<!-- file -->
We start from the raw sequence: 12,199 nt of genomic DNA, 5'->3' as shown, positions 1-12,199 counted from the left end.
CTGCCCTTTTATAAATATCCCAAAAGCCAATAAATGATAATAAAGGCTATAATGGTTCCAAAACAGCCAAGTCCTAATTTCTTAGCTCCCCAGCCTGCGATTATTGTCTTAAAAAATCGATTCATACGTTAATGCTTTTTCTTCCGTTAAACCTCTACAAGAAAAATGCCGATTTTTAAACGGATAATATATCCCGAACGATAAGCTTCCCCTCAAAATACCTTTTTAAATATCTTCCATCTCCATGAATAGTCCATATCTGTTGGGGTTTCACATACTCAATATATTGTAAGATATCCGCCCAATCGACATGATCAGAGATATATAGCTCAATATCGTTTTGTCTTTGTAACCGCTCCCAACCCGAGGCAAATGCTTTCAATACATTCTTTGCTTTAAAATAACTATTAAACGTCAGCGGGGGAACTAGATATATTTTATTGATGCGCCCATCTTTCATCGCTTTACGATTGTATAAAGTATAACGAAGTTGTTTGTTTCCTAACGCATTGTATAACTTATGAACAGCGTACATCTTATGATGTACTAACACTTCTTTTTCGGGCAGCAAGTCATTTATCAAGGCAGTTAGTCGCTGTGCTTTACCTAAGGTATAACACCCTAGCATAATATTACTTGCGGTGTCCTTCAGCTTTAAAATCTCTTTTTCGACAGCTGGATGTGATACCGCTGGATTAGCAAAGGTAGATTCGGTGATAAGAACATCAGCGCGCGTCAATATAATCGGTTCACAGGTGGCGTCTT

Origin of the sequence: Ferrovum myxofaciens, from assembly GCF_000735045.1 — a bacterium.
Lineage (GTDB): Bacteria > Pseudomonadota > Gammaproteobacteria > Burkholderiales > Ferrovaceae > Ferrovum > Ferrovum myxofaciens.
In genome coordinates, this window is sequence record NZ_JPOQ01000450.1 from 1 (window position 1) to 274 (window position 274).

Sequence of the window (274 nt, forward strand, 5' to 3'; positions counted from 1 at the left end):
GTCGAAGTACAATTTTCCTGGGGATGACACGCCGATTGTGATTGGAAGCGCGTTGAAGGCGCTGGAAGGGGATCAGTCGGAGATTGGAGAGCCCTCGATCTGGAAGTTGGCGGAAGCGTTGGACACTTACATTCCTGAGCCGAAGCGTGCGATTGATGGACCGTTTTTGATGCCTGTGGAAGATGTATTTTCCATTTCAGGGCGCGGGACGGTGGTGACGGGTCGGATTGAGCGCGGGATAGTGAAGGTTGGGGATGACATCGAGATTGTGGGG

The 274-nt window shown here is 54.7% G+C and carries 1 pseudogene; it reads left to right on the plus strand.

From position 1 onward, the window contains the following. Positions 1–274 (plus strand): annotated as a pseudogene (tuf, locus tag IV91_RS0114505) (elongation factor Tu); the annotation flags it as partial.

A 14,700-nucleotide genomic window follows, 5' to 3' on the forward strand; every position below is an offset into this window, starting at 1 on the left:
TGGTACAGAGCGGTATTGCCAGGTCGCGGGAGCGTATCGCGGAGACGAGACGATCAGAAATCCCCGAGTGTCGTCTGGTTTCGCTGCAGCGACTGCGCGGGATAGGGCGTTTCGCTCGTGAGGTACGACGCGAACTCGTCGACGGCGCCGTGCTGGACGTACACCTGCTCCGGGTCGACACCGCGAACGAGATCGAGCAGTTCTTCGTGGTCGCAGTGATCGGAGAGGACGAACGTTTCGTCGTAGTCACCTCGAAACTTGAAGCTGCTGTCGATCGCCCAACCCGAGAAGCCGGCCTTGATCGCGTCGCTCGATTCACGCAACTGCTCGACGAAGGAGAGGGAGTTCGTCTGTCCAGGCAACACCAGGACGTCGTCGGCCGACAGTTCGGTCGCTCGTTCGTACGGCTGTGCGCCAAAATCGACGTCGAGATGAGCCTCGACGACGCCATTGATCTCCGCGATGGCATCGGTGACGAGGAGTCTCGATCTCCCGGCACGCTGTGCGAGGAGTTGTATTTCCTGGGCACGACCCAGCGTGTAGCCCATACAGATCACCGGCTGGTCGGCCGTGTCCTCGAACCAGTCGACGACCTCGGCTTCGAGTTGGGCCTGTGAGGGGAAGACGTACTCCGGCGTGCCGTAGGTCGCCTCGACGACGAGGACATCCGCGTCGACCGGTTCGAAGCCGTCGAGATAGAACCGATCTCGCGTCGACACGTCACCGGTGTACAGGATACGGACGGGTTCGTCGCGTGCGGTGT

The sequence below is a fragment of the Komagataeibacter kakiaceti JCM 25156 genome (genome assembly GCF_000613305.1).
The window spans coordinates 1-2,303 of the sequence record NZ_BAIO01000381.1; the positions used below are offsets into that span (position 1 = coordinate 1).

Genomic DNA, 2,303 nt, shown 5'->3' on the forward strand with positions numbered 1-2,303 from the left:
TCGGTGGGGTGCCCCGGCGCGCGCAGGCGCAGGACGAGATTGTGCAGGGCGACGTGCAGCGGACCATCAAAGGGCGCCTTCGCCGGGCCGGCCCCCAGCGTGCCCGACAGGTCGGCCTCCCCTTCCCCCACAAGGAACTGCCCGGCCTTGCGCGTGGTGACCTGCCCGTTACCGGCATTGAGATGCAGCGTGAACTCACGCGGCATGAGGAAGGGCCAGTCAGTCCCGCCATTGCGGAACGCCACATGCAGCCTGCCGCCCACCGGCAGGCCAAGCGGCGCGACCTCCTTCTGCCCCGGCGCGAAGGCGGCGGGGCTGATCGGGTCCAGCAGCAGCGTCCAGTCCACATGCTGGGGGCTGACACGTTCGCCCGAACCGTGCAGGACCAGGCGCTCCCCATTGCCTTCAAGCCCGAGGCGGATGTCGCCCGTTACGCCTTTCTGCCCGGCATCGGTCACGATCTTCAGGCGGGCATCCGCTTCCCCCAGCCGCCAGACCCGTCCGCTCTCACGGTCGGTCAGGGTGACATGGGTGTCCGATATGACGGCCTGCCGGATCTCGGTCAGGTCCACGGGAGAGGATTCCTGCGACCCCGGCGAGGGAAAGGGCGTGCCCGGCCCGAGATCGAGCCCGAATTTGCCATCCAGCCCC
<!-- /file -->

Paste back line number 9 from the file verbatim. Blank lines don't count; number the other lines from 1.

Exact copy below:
From position 1 onward, the window contains the following. Positions 1–274 (plus strand): annotated as a pseudogene (tuf, locus tag IV91_RS0114505) (elongation factor Tu); the annotation flags it as partial.